Peanut Picnics #4

Wednesday, October 5, 2011

It was raining when we went on our 4th picnic. But we had a nice shelter to keep us covered. Our picnic quilt ended up being my goofy nephew's cover-up until we ran back to the car for his jacket.



If there's one thing I've learned with our weekly picnics it's that keeping children at the table when they've just arrived at a new adventure is next to impossible. Especially when they see a playground out of the corners of their eyes their huge staring eyes and turned heads. I really wish I could drum up the same level of excitement about a different corner of town as they do. I'm learning. These tiny tots are teaching me.


After eating, we explored our territory and found more unexpected trails! Right at the mouth, we saw a beaver or woodchuck or other similar wood-gnawing animal. As we got closer, we noticed a little animal trail that went from one side of the path to the other through two small openings. Around the corner, we saw a chewed up branch. I love finding these little clues to animals' lives while we're not watching.

We also came across a small slow-moving stream.


The rain came down off and on during our walk, but we just stopped under the trees when it sprinkled. We climbed logs, scoped out the fallen trees and imagined magical lands beyond the scope of the trail.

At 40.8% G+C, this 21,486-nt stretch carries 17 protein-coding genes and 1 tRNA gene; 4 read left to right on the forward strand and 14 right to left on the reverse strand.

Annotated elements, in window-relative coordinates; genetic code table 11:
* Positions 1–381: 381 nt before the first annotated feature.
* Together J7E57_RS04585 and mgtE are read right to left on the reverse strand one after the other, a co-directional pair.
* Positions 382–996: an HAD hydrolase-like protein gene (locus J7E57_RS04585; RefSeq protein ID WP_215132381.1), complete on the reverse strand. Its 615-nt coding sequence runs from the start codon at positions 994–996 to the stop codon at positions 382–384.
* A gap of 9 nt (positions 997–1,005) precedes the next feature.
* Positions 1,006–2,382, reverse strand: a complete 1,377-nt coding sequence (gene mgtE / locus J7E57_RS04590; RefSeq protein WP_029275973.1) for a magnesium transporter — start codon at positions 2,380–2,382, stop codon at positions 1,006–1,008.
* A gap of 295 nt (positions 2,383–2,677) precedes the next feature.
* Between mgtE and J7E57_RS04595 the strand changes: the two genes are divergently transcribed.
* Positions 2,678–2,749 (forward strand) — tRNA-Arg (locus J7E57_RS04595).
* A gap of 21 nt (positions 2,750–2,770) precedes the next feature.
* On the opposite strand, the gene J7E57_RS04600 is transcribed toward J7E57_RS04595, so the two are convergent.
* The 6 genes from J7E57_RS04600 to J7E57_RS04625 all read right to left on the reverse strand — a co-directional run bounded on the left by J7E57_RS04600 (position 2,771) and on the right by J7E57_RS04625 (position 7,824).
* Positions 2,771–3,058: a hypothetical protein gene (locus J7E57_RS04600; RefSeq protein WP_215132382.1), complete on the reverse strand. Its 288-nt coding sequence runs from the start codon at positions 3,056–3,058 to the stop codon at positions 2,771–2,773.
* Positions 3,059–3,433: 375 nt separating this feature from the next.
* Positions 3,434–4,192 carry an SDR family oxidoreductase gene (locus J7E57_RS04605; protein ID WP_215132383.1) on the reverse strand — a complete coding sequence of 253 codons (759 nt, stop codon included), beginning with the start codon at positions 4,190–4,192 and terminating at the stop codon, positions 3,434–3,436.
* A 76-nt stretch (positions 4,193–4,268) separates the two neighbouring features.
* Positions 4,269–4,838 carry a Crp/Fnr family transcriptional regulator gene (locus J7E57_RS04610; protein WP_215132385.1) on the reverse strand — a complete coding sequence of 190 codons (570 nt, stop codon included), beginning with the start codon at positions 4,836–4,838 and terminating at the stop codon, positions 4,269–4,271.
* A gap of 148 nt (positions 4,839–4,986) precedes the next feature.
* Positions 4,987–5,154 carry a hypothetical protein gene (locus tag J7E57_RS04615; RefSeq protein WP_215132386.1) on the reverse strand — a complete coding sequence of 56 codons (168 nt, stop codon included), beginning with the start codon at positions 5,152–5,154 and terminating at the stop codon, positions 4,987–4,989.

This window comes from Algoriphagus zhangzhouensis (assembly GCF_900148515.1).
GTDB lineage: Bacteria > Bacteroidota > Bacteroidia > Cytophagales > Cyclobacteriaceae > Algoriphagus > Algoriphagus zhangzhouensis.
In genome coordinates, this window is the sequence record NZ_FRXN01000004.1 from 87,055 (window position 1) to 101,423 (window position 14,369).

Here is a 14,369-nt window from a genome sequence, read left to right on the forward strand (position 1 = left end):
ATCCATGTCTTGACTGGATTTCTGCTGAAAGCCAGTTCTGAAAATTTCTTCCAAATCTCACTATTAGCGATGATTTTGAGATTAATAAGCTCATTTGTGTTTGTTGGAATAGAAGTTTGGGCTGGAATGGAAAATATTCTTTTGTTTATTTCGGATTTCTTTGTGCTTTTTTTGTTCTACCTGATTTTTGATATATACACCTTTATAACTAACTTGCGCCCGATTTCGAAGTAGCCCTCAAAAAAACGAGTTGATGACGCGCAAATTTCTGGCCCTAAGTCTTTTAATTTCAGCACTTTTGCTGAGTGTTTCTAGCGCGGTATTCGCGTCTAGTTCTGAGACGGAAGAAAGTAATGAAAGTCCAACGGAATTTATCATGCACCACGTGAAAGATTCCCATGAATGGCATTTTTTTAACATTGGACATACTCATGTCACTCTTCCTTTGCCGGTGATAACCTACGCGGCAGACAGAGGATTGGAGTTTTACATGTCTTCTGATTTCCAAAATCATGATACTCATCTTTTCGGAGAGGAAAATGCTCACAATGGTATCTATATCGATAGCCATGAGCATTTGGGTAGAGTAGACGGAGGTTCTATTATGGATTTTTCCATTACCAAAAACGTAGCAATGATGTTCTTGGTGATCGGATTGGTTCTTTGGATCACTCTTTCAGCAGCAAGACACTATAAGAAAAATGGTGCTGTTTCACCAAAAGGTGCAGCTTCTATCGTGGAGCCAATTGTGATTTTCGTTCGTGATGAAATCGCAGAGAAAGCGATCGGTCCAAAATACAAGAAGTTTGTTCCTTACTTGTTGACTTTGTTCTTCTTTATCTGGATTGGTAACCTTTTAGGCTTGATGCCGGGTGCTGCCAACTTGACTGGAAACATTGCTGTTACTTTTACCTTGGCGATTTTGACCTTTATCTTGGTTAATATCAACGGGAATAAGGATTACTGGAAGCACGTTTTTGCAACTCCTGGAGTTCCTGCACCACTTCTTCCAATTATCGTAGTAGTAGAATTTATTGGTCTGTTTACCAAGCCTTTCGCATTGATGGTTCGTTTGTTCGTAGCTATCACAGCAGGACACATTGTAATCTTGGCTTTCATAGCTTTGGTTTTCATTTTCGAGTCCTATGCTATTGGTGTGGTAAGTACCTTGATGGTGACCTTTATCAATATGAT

We also got a little goofy while we waited out the showers.


When we got back, Tom and Huck (ha!) finally, finally got to play on the toys. And this, my friends, is how you teeter-totter when your legs are a bit too short to reach the ground yet.


While the boys were playing, I was busy collecting pretty acorns. These beauties were scattered everywhere around the park. I have some little leaf-shaped plates that would make the perfect showcase for these. Decorating for fall makes me feel so giddy.


Some Soule Mama Inspiration

Saturday, October 1, 2011

If you don't already know about her, you have to check out this awesome mama/writer/pioneer/artist... I just got done going through her Handmade Home book. I am completely smitten with the concept of handcrafting things for your home that nurture your family, entertain your children, mother your sick, and personalize your space. I swoon a little bit every time I read through the pages and gaze longingly at the pictures. I am reminded again and again what the purpose of my life is at this very moment, for my three-year-old and husband--to nurture my family and carve a loving home.